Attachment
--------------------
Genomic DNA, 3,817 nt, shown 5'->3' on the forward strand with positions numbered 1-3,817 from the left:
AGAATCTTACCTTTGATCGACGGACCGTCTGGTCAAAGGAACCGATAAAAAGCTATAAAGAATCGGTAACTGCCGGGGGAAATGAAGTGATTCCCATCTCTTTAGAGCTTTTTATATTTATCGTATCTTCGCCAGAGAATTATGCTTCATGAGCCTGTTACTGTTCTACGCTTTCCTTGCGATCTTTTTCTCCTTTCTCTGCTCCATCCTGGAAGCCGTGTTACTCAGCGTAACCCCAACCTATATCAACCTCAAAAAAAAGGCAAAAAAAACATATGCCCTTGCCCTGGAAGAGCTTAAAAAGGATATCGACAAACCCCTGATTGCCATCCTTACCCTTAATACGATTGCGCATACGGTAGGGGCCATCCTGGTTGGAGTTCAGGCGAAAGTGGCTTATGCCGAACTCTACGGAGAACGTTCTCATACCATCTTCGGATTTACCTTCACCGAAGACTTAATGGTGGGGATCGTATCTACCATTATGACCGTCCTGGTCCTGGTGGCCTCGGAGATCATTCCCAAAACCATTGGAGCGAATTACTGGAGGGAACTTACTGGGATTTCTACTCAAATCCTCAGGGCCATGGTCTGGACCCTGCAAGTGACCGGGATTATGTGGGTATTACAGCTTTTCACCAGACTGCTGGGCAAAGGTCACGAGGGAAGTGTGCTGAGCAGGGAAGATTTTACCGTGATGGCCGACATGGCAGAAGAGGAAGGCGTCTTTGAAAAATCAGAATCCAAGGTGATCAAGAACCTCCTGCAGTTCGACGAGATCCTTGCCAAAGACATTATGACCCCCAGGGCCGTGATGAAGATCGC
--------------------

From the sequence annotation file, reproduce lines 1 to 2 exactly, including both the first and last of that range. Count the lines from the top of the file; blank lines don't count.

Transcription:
Genomic DNA, 3,817 nt, shown 5'->3' on the forward strand with positions numbered 1-3,817 from the left:
AGAATCTTACCTTTGATCGACGGACCGTCTGGTCAAAGGAACCGATAAAAAGCTATAAAGAATCGGTAACTGCCGGGGGAAATGAAGTGATTCCCATCTCTTTAGAGCTTTTTATATTTATCGTATCTTCGCCAGAGAATTATGCTTCATGAGCCTGTTACTGTTCTACGCTTTCCTTGCGATCTTTTTCTCCTTTCTCTGCTCCATCCTGGAAGCCGTGTTACTCAGCGTAACCCCAACCTATATCAACCTCAAAAAAAAGGCAAAAAAAACATATGCCCTTGCCCTGGAAGAGCTTAAAAAGGATATCGACAAACCCCTGATTGCCATCCTTACCCTTAATACGATTGCGCATACGGTAGGGGCCATCCTGGTTGGAGTTCAGGCGAAAGTGGCTTATGCCGAACTCTACGGAGAACGTTCTCATACCATCTTCGGATTTACCTTCACCGAAGACTTAATGGTGGGGATCGTATCTACCATTATGACCGTCCTGGTCCTGGTGGCCTCGGAGATCATTCCCAAAACCATTGGAGCGAATTACTGGAGGGAACTTACTGGGATTTCTACTCAAATCCTCAGGGCCATGGTCTGGACCCTGCAAGTGACCGGGATTATGTGGGTATTACAGCTTTTCACCAGACTGCTGGGCAAAGGTCACGAGGGAAGTGTGCTGAGCAGGGAAGATTTTACCGTGATGGCCGACATGGCAGAAGAGGAAGGCGTCTTTGAAAAATCAGAATCCAAGGTGATCAAGAACCTCCTGCAGTTCGACGAGATCCTTGCCAAAGACATTATGACCCCCAGGGCCGTGATGAAGATCGC